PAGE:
This grade II listed building was designed in a classical style, using Bath-stone ashlar, by architects Habershon, Pite & Fawckner who were also responsible for a number of notable buildings in the south Wales area.
The south front of the house is two-story and symmetrical with a central porch of paired Corinthian columns set between bay windows. The house layout takes the traditional form of an impressive central hallway, leading from the portico-ed entrance, with a grand staircase at the rear and large reception rooms to either side.
In 1900 the house was purchased by the County Borough of Newport. Alderman T. Jones recommended the house be demolished and replaced with a structure more suitable to provide refreshments for park visitors. Fortunately, these recommendations were not heeded and parts of the house were opened in July 1900 with refreshment rooms for the public.
The Parks Committee and other council members made a visit to inspect the new public park and recorded the following comments in a committee meeting:
"Those who had not paid a prior visit to the newest possession of the ratepayers were agreeably surprised at the beauty, completeness, and variety of the new park. The approach from Chepstow Road discloses a fine avenue of well-grown beeches, down the center of which is a dingle, with plenty of possibilities of development in the shape of rustic bridges, miniature waterfalls, fish ponds etc.
The main drive is planted with a fine selection of ornamental trees, which have made good growth, and are just now putting on the delicate tints of spring foliage. The house itself is a well-built freestone faced residence, built by the late Mr. Fothergill, one of the chief magistrates of the Borough, and the views from the balcony and French windows of the lower floor over the alluvial lands to the brown Severn Sea and the distant hills of Somerset as a background, are very fine."
Historical reports suggested that the visitor numbers in the first summer and autumn were very large.
During the First World War the house was used by the Welsh National Memorial Association for use as a sanatorium for men of H.M Forces and Munition Workers. It was finally vacated by the association in May 1924.
The Parks Committee then decided that the house should be retained solely for use in connection with Beechwood Park as a venue for the public to enjoy.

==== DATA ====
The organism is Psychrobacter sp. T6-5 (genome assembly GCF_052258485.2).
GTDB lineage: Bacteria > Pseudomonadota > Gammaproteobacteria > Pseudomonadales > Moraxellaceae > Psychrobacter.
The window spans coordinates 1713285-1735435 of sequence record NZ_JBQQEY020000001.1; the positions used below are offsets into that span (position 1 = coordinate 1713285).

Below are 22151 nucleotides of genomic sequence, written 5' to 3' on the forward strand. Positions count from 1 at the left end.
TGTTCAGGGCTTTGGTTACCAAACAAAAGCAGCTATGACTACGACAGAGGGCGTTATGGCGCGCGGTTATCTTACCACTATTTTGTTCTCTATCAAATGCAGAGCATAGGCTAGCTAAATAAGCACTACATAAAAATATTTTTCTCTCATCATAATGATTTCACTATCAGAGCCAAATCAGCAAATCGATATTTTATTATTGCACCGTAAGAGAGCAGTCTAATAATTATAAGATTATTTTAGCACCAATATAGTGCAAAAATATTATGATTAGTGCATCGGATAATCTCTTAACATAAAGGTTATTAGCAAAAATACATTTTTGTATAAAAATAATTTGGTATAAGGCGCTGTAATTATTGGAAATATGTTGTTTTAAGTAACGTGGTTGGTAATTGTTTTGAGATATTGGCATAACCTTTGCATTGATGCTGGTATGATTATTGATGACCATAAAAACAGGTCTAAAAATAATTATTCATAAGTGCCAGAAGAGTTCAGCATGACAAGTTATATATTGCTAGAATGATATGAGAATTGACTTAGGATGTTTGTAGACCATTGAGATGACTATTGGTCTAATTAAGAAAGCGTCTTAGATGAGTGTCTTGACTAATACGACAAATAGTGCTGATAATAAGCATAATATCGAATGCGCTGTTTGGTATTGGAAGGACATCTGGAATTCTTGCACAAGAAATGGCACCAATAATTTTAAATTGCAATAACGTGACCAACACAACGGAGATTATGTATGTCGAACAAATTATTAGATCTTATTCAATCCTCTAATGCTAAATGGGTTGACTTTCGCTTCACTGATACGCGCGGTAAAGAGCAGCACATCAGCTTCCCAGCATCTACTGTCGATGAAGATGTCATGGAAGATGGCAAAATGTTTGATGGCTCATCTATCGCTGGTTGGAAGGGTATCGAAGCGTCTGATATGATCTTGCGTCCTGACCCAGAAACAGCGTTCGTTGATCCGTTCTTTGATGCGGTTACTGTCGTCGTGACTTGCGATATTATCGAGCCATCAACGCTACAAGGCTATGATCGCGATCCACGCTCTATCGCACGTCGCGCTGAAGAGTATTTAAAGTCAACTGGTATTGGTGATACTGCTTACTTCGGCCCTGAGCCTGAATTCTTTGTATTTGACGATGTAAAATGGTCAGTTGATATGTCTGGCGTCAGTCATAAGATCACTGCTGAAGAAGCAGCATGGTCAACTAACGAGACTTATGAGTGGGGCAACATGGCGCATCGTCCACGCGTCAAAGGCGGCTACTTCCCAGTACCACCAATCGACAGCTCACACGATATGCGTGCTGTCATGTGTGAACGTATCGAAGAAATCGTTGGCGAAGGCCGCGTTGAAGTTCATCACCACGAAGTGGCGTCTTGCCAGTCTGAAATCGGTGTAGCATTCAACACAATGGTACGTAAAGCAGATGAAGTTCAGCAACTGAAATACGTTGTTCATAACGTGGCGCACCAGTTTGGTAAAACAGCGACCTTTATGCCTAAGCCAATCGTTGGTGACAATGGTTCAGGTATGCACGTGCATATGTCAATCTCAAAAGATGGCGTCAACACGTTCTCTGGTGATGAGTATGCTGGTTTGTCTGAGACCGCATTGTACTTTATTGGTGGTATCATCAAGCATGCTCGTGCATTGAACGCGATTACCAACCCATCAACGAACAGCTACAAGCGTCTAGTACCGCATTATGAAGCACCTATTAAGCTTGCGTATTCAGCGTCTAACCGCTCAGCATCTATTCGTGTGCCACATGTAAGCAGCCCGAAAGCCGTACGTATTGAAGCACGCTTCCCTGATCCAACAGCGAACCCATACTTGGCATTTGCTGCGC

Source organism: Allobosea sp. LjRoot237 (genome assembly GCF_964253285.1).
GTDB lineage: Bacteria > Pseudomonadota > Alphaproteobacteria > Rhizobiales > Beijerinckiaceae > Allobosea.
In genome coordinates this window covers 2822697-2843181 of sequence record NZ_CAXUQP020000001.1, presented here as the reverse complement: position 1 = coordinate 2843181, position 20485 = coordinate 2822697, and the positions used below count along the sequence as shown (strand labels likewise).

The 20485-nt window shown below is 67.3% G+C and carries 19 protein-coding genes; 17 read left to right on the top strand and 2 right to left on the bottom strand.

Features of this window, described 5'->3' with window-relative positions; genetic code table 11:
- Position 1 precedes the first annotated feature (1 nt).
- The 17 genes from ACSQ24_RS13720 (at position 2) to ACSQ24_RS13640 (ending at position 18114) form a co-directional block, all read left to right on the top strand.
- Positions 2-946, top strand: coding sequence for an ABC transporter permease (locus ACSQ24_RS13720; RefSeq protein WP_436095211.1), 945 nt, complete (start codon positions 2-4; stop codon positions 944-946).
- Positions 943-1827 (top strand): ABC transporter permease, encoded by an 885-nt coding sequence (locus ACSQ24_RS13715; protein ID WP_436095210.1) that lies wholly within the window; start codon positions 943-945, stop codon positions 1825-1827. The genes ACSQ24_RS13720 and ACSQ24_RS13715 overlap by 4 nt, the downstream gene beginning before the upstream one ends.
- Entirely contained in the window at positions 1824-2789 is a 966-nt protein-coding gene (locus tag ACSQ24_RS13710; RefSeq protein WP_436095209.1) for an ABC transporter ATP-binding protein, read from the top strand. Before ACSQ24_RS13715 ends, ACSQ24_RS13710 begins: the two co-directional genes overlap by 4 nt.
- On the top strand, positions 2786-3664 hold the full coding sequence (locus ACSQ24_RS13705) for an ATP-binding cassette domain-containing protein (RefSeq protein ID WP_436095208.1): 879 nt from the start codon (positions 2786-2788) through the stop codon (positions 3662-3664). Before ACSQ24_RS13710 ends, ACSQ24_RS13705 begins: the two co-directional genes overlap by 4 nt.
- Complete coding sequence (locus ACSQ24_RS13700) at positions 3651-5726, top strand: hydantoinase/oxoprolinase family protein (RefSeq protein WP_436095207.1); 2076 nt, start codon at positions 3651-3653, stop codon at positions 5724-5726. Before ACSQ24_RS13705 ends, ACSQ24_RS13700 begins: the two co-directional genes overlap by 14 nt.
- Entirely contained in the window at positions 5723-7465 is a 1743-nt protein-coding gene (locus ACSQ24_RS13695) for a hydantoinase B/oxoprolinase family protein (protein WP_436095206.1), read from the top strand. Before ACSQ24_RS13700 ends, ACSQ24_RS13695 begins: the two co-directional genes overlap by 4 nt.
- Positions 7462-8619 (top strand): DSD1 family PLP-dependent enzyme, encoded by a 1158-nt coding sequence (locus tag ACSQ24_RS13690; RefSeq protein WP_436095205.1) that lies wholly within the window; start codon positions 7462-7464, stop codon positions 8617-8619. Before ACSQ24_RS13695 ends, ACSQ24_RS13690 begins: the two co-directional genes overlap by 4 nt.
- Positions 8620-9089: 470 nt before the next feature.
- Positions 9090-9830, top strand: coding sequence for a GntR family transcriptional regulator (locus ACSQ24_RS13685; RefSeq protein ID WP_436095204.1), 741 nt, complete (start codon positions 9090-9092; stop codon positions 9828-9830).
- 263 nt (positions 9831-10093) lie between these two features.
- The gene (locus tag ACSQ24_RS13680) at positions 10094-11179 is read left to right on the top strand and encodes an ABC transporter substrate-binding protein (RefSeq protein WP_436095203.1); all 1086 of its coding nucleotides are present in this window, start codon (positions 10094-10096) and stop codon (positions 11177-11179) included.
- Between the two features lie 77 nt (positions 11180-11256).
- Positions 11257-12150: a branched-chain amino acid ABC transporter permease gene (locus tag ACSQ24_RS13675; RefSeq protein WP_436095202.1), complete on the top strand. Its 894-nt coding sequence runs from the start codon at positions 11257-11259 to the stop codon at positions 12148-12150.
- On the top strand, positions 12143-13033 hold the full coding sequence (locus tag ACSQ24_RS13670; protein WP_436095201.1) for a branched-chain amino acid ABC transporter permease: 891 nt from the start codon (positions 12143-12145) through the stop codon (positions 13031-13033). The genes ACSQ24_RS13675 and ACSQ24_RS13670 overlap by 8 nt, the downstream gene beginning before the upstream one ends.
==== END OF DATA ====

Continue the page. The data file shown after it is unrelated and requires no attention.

It was immediately renovated and turned over to Mr G. N. Downdall who would provide a catering service to provide refreshments for members of the public.
During the Second World War the house was occupied by American forces and had a number of uses - including a hospital for the treatment of tuberculosis, an open-air school and a model railway club.
In the early 1980s it was left vacant and was in danger of falling into ruin beyond repair.
Newport City Council applied for funding to bring the house back to life in 2008. Benefitting from funding of £4.2million from the European Regional Development Fund (ERDF) and the Welsh Assembly Government’s Local Regeneration Fund (LRF) the house has been restored to a fine facility for the community to use.
Design and layout of the park
The park is similar in style to the contemporary Belle Vue Park which is located on the west side of the city, which was designed by Thomas Mawson.
Although there is no proof of his involvement, Mawson may have been involved in the design of Beechwood Park - particularly as he was doing work for a series of tobacco manufacturers at the time.
There are elements which are typical of his designs - in particular the ‘dingle’ with its clever use of a natural water feature. There is also a reference in his correspondence to designing a park in Newport that was not Belle Vue Park.
Most of the park is laid out informally, with open rolling grass and isolated ornamental trees. The park is planted with both coniferous and deciduous trees.
The east side of the park is the most wooded, with open beech woodland on either side of the stream. The drive from the north-east entrance is flanked by limes.
The main entrance gates are at the south end, there are two further entrances at the north end and one on the east side. All entrances have wrought iron gates, with those at the south entrance being the most elaborate. Driveways wind from the entrances to the house, sweeping round the two terraces immediately below the house. Below these is further terracing for tennis courts.
Springs in the middle and eastern side of the park enabled ornamental water features to be made - with pools, cascades and rockwork in the small, narrow ravine down the east side of the park and in a wider small dell in the centre. The paths winding through the area cross the pools over modern bridges giving miniature cascades a Japanese feel.